Huawei HarmonyOS is about to be made available to smartphone users. On September 10, 2020, Huawei released beta versions of HarmonyOS for TVs, watches, and automotive head units, and invited app developers to experiment and develop apps for the operating system. At the time, Huawei also announced its intention to bring HarmonyOS to its phones. The beta version of HarmonyOS for phones was released in December, together with the SDK, development documents and tools, and simulators, giving developers the chance to create HarmonyOS-based mobile phone apps before the official launch.
Wang Chenglu, President of Huawei’s Consumer Business Group Software Engineering Dept, a major contributor to HarmonyOS, said that HarmonyOS is the ideal operating system for the Internet of Everything era. He said that HarmonyOS will provide users with more access to apps and services and a smart life experience, disrupting the market and creating huge opportunities.
To understand the significance of HarmonyOS, it is useful to zoom out and see how it fits into the overall development of the Internet.
The Internet of Things (IoT) was invented long ago. Why hasn’t it become popular yet?
Throughout the history of the information technology industry, there have been companies involved in technological revolutions. Many ompanies have capitalized on such transformations of information technology to achieve enormous commercial success
The concept of the Internet of Things is an increasingly familiar one, but it has so far failed to change the world. Less than 20% of smart devices are actually connected to a mobile or Wi-Fi network. The installation rate of apps from household appliance vendors is less than 10%, and the usage rate of smart features is not even 1%. The potential of smart appliances is going to waste. Projecting a phone screen to another device is still quite complicated, and the Internet of Everything is still just a dot on the horizon.
The main reason has been the lack of communication technologies and hardware devices that support the effective communication of a large number of connected devices. Progress on AI and big data is still a constraint on the development of IoT. However, in recent years, with the rapid upgrade of hardware such as smartphones and the popularization of 5G and AI, a viable Internet of Things is gradually coming into view. According to Huawei’s Global Industry Outlook Report, by 2025, the number of smart personal devices is expected to reach 40 billion, the total number of connections globally will reach 100 billion, and the number of wearable devices such as smartwatches and glasses will reach 8 billion. Data from Statista also shows that from 2015 to 2025, the number smart devices per capita is expected to increase from two to nine.
However, ecosystem fragmentation means that different devices cannot collaborate with each other, and user experience suffers as a consequence. Different devices have their own operating systems, making communication between them quite a complicated proposition. Household appliances such as smart refrigerators and robot vacuum cleaners are supported by such a motley bunch of operating systems that many cannot communicate with each other at all.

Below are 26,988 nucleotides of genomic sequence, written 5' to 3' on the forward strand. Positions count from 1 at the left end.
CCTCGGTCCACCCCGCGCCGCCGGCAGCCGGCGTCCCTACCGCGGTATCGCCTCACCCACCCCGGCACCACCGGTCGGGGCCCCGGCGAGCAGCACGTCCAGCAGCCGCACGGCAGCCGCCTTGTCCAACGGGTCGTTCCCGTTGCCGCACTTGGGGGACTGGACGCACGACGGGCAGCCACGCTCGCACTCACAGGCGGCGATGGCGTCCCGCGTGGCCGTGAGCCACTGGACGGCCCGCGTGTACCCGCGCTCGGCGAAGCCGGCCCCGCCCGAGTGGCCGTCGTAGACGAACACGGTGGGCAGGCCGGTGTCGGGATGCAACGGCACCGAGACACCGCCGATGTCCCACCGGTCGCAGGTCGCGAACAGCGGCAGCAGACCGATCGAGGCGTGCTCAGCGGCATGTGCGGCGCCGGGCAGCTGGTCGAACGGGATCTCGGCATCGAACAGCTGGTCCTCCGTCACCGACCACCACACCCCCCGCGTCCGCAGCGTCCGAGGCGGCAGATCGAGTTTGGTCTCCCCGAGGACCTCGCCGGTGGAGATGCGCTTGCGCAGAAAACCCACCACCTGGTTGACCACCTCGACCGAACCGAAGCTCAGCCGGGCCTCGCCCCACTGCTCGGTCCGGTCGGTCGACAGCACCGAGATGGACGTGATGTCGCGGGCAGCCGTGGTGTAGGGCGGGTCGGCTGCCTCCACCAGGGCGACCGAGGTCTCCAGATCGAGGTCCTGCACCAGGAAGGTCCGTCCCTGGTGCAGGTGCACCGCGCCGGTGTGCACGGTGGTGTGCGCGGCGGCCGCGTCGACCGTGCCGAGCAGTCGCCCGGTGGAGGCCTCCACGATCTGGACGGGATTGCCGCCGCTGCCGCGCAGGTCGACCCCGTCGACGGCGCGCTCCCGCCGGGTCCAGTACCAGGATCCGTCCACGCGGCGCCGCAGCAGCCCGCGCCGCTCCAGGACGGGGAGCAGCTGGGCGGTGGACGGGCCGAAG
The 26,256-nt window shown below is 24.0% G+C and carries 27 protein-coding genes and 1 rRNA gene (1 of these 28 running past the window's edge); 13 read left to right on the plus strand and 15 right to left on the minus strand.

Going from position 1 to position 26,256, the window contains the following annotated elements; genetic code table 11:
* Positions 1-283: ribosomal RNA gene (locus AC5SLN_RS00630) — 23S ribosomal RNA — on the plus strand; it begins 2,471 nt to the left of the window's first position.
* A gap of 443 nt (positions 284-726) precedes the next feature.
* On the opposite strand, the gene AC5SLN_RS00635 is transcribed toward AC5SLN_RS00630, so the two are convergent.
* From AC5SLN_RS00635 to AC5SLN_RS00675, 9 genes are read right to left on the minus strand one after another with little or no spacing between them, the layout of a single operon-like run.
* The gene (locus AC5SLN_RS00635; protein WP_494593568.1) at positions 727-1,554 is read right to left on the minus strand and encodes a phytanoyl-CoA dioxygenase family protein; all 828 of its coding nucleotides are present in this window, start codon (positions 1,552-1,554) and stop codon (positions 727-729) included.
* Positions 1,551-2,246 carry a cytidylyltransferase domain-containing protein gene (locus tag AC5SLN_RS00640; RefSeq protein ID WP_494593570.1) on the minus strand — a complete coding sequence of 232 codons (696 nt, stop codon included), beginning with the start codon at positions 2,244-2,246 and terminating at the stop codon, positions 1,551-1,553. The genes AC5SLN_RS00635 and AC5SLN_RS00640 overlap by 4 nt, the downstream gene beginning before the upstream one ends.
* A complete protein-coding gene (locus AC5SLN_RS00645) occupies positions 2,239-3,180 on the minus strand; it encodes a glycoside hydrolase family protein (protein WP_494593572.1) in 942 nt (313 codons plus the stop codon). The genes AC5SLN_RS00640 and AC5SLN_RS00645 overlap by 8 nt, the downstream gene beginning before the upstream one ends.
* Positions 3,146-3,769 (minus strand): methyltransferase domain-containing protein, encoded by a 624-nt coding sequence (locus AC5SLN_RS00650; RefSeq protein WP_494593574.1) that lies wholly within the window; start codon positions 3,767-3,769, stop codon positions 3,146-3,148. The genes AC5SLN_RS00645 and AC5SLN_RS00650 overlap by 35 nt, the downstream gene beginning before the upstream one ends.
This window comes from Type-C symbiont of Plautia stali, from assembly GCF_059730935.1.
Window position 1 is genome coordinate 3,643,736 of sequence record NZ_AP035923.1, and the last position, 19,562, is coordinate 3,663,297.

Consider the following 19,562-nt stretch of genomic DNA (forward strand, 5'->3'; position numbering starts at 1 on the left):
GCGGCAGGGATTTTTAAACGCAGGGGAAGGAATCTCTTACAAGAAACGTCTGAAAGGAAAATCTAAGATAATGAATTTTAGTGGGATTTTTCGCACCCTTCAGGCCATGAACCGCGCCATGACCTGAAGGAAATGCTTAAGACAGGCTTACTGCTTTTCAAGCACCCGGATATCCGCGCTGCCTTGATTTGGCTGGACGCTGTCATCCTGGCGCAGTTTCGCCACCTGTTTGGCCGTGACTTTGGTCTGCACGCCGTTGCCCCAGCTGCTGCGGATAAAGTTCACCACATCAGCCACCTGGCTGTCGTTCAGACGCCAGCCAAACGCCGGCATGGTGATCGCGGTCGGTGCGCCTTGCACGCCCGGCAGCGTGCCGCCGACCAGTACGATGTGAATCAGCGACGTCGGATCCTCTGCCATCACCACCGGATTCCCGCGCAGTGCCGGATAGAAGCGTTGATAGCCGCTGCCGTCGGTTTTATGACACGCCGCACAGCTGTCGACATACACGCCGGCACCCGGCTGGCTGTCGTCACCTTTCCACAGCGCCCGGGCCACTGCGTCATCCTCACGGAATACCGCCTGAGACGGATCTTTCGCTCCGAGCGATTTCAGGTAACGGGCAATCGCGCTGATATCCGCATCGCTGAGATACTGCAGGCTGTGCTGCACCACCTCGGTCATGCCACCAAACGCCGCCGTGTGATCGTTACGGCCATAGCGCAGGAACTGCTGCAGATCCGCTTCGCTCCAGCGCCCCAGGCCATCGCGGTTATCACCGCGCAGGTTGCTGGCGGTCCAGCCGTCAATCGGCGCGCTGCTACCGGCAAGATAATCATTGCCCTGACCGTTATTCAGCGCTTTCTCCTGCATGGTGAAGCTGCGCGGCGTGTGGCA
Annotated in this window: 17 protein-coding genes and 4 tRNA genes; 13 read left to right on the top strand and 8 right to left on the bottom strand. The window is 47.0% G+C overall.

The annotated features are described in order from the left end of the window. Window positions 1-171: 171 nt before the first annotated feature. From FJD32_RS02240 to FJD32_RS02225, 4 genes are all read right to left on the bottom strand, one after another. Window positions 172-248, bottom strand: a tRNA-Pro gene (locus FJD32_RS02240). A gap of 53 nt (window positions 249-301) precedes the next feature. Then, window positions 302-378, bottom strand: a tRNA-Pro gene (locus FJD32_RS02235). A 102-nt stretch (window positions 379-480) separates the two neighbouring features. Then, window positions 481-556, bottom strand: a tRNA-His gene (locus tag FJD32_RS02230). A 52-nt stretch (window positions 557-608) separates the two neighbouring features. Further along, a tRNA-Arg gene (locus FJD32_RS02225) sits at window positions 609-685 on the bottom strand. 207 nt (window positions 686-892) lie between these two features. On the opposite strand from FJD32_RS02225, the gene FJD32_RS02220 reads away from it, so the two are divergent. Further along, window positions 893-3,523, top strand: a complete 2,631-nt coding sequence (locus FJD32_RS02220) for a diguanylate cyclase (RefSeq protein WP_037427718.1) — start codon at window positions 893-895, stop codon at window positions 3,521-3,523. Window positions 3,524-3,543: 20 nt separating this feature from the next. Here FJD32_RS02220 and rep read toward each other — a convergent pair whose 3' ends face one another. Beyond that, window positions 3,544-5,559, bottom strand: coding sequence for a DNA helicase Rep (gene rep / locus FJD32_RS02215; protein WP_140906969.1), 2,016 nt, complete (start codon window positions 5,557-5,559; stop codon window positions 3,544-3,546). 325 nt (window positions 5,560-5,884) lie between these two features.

What’s more, mobile Internet app innovation is still limited to isolated operating systems. For example, watch apps are mainly limited to sports, health, and personalized watch faces. TV apps focus on entertainment and education. Almost all in-car apps are related to navigation and video. In a world where an increasing number of individuals own multiple smart devices, fragmentary single device ecosystems simply don’t cut it anymore. App developers need to develop different versions of the same app for different devices, generating a heavy adaptation workload. Consumers often find that the experience of an app is not consistent across different devices.
But problems also bring opportunities. There is a gap in the market for an operating system that enables the interconnection of different devices, and whoever delivers this system can float atop the rising tide of IoT.
In the IoT era, what does an operating system need to be?
Today, the opportunities brought by IoT mark another turning point in the history of operating systems. This time, HarmonyOS aims to be the first mover, and a number of parties are working to rapidly develop an ecosystem around this next-generation OS.
HarmonyOS aims to be the ideal operating system for the Internet of Everything era. It can support smartphones and other smart devices including TVs, automotive head units, and wearables. In the past, users enjoyed personalized apps. With HarmonyOS, users can have personalized devices, which better satisfy their needs. In the era of feature phones, the hardware and software of a phone were fixed. In the smartphone era, hardware was still fixed, but new ability to download apps offered users a more personalized experience.
For example, if you open a map app on your phone and select a destination, then as soon as you get in your car, the map is automatically synchronized to the screen of the head unit. When you get out of the car, the map switches seamlessly over to your watch. Hardware equipped with HarmonyOS offers new levels of convenience.
In the ecosystem construction of HarmonyOS, the biggest challenge is to obtain the support of app developers and vendors. For app developers, the distributed technology of HarmonyOS brings a platform for developing innovative cross-device apps. For hardware manufacturers, HarmonyOS presents a dizzying range of opportunities.
This unique operating system is set to navigate on the rising tide of IoT.